How to Write a Character Analysis That Works

Ever watch an episode of CSI (or maybe binge-watched an entire season … or two)?

If you have (or have watched just about any other TV crime drama), then you’ve seen a group of detectives investigating a crime.

You’ve seen them trying to figure out if they’ve identified the correct perpetrator. They look at the suspect’s age, gender, race, background, employment, and social interactions.

This type of analysis is a lot like a character analysis for an essay. Detectives need to know details about their suspects in order to complete effective investigations. Similarly, you need to know the details about a character in order to complete an effective analysis.

So let’s get to our investigation, and learn how to identify our suspect … or in literary terms, write a character analysis that works.

character analysis
“Police Line Crime Scene” by Tony Webster, Wikimedia (CC BY-SA 4.0)

How to Write a Character Analysis That Works

A character analysis can take two forms:

  1. A character analysis as part of a literary analysis paper.
  2. An entire essay that focuses on the analysis of a single character.

Analyzing a character as part of a literature analysis means, of course, that you won’t be able to include as many details about the character. Writing an analysis as an entire paper, however, means you need a lot more evidence to fully analyze the character.

Whether you’re writing a character analysis as part of a literary analysis or a full character analysis essay, follow these tips to write a smart analysis.

Start with the Basics

Once you’ve identified a character, sketch out basic observations about that character.

Here are a few suggestions to get you started:

  • Name/nickname
  • Age
  • Marital status
  • Physical description: How would you describe the character’s clothing, hair, or tattoos? Does the character wear glasses? Is the character neat, slovenly, thin, or overweight?
  • Language/speech patterns: What type of word choices does the character use? What type of tone does the character use?

As you list these attributes, consider them carefully. Take notes as to how these seemingly small traits may influence the character.

The point is to analyze. Don’t take anything at face value.

Here’s what I mean:

  • A character’s name or nickname may have another meaning. Think Don Quixote. It’s no coincidence that the word quixotic means exceedingly idealistic or unrealistic and sounds a lot like Quixote.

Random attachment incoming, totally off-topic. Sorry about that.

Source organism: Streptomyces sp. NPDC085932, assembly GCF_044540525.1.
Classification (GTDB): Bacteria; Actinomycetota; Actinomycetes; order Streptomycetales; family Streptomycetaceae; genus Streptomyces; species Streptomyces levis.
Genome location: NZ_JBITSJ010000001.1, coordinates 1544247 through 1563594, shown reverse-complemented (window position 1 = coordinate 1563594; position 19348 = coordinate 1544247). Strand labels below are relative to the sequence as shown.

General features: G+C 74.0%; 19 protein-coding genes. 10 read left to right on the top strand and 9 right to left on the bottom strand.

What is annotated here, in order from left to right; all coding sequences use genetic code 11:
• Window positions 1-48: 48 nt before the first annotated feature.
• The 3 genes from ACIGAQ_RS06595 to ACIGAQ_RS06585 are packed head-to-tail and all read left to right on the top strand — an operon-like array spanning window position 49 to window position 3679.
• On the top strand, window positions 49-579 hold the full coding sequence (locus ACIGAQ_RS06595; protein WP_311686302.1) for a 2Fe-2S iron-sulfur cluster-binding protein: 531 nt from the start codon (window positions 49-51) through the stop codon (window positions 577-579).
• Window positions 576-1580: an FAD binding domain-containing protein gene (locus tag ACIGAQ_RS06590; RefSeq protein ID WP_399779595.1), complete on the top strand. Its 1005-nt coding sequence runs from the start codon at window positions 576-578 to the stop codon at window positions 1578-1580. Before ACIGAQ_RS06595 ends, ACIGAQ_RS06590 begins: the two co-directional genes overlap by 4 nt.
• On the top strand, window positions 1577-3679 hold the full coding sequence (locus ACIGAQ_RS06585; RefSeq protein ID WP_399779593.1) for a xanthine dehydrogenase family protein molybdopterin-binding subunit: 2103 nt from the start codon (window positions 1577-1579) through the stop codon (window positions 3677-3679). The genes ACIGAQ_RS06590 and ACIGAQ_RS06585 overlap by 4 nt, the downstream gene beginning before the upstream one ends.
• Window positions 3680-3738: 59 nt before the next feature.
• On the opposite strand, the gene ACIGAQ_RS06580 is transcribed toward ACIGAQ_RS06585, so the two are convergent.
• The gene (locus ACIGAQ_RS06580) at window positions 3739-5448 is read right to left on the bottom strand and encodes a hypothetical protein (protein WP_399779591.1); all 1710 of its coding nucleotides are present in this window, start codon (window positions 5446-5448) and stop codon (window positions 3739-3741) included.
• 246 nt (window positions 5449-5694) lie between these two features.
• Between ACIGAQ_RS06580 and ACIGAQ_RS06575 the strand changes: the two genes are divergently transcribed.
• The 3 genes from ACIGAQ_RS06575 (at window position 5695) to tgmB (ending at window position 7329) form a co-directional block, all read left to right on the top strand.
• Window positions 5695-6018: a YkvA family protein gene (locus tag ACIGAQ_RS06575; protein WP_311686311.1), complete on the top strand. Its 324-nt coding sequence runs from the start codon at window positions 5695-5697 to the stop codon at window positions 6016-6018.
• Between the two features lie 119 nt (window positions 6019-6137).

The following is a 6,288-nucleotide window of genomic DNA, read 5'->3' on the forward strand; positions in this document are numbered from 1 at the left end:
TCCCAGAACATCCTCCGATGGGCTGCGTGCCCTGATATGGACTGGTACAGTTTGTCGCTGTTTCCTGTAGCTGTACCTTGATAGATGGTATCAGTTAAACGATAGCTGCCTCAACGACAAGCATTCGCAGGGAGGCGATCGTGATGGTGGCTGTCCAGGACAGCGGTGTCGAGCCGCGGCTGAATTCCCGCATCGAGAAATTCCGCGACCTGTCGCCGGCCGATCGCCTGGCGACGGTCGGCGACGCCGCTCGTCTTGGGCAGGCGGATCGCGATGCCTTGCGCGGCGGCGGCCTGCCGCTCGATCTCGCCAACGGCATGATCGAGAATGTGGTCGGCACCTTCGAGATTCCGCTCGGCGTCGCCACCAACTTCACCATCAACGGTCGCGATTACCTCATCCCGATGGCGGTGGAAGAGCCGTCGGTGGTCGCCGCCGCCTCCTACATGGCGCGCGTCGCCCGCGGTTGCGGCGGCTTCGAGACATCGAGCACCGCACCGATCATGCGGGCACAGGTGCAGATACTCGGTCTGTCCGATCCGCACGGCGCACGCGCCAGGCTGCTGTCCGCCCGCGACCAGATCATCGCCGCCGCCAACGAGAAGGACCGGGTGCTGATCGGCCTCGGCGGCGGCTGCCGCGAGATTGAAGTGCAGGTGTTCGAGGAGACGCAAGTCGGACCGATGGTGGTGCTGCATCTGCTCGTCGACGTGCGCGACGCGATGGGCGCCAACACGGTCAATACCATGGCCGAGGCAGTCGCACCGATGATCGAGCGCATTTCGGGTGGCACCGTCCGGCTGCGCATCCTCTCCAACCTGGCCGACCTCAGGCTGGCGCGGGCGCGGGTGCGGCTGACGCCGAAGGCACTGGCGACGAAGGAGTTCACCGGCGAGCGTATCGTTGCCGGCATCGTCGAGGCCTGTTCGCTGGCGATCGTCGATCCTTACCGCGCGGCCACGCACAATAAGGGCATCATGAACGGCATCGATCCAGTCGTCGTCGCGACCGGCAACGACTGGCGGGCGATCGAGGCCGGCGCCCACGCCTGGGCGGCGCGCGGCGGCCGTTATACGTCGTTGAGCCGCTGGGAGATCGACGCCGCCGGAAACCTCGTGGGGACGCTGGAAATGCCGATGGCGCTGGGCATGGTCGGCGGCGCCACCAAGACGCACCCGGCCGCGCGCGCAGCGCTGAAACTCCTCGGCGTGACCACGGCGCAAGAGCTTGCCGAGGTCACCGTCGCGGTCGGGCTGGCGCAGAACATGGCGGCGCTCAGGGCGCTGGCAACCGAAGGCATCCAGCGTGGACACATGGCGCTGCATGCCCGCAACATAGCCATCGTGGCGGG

• A character’s age will influence how he or she acts, speaks, dresses, and interacts with others.
  • A character’s weight, hairstyle, and clothing choices can say a lot about a character’s personality. Think Clark Kent, Superman’s secret identity. He wears glasses and dresses conservatively to match his quiet demeanor.
  • A character’s word choices might reveal his/her level of education, his/her thoughts about others, or his/her sense of humor.

With the basics in place, move on to a more complex analysis.

Who Is This Character?

character analysis

If you’re a CSI detective, a good way to get to know your suspect is to conduct interviews. If you’re writing a character analysis, you’ll need to ask some good interview questions.

Here’s some questions to get you started:

  • What is the character’s background? How do things like the character’s childhood, previous relationships, education, and work history affect the character’s life today?
  • How would other characters describe this character? Think of personality characteristics, such as shy, angry, mean, sympathetic, arrogant, funny, generous, manipulative, etc.
  • How does this character feel about himself/herself, or how might this character describe himself/herself? Again, think personality traits. Keep in mind that the character’s views of himself/herself might vary greatly from the opinions of others.
  • How does this character interact with others? Is the character the life of the party? Is he or she a loner? Does the character have any notable friends or enemies?